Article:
To address this question, I looked at the share of minority candidates among the ‘top candidates’ found on a party’s state-specific list, namely the candidates that are among the top 25 percent of candidates for the two mainstream parties – the CDU/CSU and SPD – and among the top 15 percent of candidates for the four other main parties. I then compared the share of minority candidates among this subset with the overall share of minority candidates running for each party. If minority candidates are equally likely to be nominated among the top list positions, we should not observe a large discrepancy between these two measures.
Figure 3: Share of ‘visible minority’ candidates competing for elected office in Germany (2005-21)
Note: Light shading shows the share of visible minority candidates among all candidates. Dark shading shows the share of visible minority candidates among top list positions. Points indicate state-level averages that are smaller/larger according to the relative number of candidates running in a given state.
Figure 3 above shows, however, that this is hardly the case for most parties. The share of minority candidates among the top list positions tends to be smaller than we would expect from the overall share of minority candidates for each party. The Greens in 2013/2017 and Die Linke in 2021 are the only parties for which the share of minority candidates positioned among the most viable list positions substantively exceeded the overall share of minority candidates.
Party gatekeepers and political interest among ethnic minorities
While the underrepresentation of ethnic minorities among German candidates might result from discrimination by the party elites who decide on nominations, it may also be that those with a minority background have less interest in standing for election.
To shed light on this puzzle, I have compared the share of minority candidates among organisationally smaller parties with the share of minority candidates among larger parties. I define organisationally smaller parties as those that field fewer than 300 candidates in a given election. This corresponds roughly to the number of electoral districts in Germany and is half of the official size of the German Bundestag.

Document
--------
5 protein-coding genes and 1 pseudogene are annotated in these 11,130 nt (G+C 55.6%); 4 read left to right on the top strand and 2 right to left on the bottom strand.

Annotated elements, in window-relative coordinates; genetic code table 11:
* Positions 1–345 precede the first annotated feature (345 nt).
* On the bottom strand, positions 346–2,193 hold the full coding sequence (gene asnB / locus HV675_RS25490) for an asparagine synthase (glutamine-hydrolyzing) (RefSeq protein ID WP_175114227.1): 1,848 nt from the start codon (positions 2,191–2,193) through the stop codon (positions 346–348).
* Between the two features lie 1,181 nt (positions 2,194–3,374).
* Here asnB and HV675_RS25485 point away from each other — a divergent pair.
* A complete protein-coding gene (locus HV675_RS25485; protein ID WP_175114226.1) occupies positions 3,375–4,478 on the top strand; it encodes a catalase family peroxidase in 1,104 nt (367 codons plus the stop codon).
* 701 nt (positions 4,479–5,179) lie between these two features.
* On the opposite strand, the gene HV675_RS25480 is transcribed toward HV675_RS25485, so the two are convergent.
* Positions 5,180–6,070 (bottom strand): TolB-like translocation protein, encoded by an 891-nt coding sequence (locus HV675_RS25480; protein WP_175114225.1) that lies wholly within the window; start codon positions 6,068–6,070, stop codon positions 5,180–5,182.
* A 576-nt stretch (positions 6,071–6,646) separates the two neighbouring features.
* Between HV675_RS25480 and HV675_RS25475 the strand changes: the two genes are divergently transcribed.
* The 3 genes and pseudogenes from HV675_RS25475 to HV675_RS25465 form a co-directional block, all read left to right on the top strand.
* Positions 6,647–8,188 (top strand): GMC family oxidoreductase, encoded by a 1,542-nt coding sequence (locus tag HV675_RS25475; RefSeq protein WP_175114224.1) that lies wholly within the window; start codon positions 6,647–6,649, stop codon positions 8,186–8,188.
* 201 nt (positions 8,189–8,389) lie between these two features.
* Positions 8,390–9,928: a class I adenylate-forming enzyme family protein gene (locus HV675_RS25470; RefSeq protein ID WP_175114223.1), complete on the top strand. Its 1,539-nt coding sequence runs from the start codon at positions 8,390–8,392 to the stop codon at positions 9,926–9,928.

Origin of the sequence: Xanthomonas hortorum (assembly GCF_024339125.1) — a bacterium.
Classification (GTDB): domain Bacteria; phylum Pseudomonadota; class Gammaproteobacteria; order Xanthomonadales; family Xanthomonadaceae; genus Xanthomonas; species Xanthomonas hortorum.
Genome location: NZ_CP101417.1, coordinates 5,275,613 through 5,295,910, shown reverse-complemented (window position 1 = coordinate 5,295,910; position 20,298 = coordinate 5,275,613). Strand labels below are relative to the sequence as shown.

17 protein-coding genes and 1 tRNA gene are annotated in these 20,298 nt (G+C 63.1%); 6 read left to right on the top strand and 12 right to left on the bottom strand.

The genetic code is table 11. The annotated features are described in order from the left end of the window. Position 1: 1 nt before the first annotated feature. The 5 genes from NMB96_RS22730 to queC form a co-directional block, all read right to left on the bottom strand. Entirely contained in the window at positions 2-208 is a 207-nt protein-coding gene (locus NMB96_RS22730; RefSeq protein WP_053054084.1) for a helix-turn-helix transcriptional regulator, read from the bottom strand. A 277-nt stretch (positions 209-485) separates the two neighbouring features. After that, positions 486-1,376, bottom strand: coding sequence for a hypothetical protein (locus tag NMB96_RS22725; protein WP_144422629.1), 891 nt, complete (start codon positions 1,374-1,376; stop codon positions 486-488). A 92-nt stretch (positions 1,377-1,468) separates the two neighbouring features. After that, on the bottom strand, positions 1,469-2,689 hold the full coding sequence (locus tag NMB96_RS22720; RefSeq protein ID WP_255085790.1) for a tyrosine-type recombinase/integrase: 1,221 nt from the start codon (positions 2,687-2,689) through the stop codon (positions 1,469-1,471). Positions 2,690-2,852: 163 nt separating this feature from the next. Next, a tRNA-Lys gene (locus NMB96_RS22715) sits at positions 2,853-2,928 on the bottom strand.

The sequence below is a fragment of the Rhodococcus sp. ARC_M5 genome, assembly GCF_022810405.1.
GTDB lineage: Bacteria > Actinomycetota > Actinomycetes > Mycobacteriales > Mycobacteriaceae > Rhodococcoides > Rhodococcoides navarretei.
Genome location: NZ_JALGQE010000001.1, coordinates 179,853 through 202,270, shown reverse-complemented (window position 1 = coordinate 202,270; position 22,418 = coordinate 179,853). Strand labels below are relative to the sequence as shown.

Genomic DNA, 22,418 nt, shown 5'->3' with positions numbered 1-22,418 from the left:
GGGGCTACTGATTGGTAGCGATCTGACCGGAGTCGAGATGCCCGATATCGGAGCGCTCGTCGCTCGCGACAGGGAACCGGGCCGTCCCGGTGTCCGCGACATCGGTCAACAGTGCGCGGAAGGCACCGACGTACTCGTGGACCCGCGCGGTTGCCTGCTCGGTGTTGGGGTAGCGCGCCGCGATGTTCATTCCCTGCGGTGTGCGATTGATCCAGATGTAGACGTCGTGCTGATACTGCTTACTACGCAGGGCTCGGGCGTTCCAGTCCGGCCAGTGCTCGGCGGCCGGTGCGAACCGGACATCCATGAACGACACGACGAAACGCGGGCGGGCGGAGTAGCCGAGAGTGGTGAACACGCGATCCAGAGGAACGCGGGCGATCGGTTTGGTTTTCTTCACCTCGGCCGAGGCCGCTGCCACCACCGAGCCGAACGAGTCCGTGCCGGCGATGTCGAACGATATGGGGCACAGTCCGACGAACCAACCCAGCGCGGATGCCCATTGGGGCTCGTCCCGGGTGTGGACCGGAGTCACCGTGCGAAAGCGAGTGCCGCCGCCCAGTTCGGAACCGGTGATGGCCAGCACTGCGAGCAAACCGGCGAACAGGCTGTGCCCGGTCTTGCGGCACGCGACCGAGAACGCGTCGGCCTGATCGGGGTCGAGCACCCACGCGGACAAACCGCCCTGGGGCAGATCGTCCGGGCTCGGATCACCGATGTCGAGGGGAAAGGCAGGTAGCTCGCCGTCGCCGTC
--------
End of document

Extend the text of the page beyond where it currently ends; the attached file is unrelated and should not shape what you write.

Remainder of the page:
It is critical to note that parties regarded as being organisationally small under this definition cover the full ideological spectrum, ranging from small populist right parties such as the Liberal Conservative Reformers (LKR), to small Green parties such as the Ecological Democratic Party (ÖDP) and small radical left parties like the Marxist–Leninist Party of Germany (MLPD). There were also 610 individual candidacies that fell into this category.
If those from a minority background are more eager to participate in politics than their presence on the lists of organisationally large parties would suggest, we would expect to see a higher share of minority candidates among smaller parties. Indeed, Figure 4 below shows that this has been the case for the past five German federal elections, suggesting there is a potential ‘gatekeeper’ effect rather than a simple lack of interest in standing for election among ethnic minorities in Germany.
Figure 4: Share of minority candidates among organisationally small and large parties
Note: Points indicate state-level averages that are smaller/larger according to the relative number of candidates running in a given state.
These findings are encouraging as they imply there is interest in standing for election among those from underrepresented groups. It is also encouraging that over the five federal elections held between 2005 and 2021, there has been a clear positive trend toward more minority candidates. However, my findings also reveal that there are stark differences across parties, suggesting that not all parties are equally concerned about fostering this positive trend.